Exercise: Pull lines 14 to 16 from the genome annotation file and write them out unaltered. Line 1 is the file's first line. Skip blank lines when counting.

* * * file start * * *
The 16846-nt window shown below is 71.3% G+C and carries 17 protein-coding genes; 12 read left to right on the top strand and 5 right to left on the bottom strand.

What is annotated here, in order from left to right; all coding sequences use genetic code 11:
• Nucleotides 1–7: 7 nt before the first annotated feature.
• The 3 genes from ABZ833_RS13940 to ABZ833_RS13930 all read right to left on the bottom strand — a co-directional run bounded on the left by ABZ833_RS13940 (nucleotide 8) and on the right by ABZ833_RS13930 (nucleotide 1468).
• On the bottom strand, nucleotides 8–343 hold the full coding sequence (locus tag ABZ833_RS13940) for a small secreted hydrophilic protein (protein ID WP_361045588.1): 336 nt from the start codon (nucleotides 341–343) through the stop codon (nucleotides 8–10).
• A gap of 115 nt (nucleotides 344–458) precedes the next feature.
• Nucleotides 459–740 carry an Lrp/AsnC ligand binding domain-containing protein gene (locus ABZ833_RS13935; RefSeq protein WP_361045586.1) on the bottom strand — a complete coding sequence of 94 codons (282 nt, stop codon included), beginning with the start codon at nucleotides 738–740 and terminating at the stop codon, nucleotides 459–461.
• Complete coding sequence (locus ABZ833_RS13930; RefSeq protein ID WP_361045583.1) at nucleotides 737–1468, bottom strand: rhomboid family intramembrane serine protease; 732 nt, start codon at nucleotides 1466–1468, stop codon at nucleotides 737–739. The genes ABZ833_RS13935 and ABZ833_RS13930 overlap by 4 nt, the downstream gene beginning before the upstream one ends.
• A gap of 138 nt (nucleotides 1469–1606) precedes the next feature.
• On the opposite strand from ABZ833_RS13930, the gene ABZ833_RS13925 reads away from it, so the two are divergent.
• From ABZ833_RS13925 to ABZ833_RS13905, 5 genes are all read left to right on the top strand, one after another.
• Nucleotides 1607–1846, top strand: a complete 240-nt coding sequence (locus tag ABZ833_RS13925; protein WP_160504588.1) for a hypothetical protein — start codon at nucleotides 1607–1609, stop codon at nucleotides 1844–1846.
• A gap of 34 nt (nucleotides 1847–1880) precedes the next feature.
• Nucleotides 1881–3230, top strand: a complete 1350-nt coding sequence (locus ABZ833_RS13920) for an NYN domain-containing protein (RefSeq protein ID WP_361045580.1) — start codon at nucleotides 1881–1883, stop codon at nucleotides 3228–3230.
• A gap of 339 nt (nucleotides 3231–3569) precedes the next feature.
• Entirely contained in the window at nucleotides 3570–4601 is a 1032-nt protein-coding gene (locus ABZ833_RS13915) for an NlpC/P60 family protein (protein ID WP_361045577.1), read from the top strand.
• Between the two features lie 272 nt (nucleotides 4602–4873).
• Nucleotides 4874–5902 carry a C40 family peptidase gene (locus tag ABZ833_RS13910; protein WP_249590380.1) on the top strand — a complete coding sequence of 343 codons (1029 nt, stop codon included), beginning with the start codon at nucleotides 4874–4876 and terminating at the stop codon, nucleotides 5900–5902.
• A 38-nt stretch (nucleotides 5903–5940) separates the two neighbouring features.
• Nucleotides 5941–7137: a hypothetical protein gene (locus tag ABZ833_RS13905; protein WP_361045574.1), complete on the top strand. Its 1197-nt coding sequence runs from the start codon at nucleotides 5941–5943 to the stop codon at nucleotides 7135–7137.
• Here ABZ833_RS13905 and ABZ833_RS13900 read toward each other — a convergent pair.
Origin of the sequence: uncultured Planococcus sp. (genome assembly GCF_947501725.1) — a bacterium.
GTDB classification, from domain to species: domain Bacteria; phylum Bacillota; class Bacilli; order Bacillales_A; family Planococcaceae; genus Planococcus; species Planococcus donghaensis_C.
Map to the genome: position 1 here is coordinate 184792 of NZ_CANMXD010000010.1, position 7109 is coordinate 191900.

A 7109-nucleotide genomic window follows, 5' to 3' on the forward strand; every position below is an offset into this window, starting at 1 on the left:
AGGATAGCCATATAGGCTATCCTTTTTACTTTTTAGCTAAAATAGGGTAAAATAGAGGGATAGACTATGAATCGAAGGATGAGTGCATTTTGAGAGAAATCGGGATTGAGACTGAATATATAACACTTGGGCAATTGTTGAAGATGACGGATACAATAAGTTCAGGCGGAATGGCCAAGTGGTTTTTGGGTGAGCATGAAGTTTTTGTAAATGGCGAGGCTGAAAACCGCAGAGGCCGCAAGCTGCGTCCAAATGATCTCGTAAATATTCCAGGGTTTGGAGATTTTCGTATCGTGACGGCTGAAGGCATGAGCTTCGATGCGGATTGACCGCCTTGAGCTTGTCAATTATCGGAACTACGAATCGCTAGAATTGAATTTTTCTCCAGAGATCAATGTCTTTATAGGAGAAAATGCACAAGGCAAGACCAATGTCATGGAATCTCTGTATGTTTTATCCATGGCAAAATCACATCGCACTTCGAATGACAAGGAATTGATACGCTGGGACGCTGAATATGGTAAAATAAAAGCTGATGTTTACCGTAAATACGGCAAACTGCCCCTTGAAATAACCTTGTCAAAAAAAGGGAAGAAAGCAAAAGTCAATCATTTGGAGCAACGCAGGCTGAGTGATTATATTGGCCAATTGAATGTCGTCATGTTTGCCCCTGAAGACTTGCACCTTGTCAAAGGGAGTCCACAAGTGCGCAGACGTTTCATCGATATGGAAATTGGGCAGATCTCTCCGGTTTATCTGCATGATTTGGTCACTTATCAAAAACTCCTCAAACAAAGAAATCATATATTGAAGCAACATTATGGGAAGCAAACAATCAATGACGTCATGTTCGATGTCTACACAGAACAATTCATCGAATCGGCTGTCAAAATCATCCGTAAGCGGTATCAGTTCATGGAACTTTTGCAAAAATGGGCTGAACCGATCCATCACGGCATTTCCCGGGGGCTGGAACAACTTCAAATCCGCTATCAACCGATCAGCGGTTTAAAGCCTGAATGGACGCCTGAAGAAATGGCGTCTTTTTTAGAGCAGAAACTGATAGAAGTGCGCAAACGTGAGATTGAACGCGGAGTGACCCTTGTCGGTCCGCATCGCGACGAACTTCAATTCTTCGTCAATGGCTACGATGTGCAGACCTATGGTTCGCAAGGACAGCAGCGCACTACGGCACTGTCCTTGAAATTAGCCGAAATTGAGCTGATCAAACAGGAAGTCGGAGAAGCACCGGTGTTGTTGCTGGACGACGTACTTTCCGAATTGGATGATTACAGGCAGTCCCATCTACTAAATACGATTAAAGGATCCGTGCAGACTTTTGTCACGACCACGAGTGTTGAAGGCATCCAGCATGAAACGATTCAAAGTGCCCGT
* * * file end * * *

• Nucleotides 1881–3230, top strand: a complete 1350-nt coding sequence (locus ABZ833_RS13920) for an NYN domain-containing protein (RefSeq protein ID WP_361045580.1) — start codon at nucleotides 1881–1883, stop codon at nucleotides 3228–3230.
• A gap of 339 nt (nucleotides 3231–3569) precedes the next feature.
• Entirely contained in the window at nucleotides 3570–4601 is a 1032-nt protein-coding gene (locus ABZ833_RS13915) for an NlpC/P60 family protein (protein ID WP_361045577.1), read from the top strand.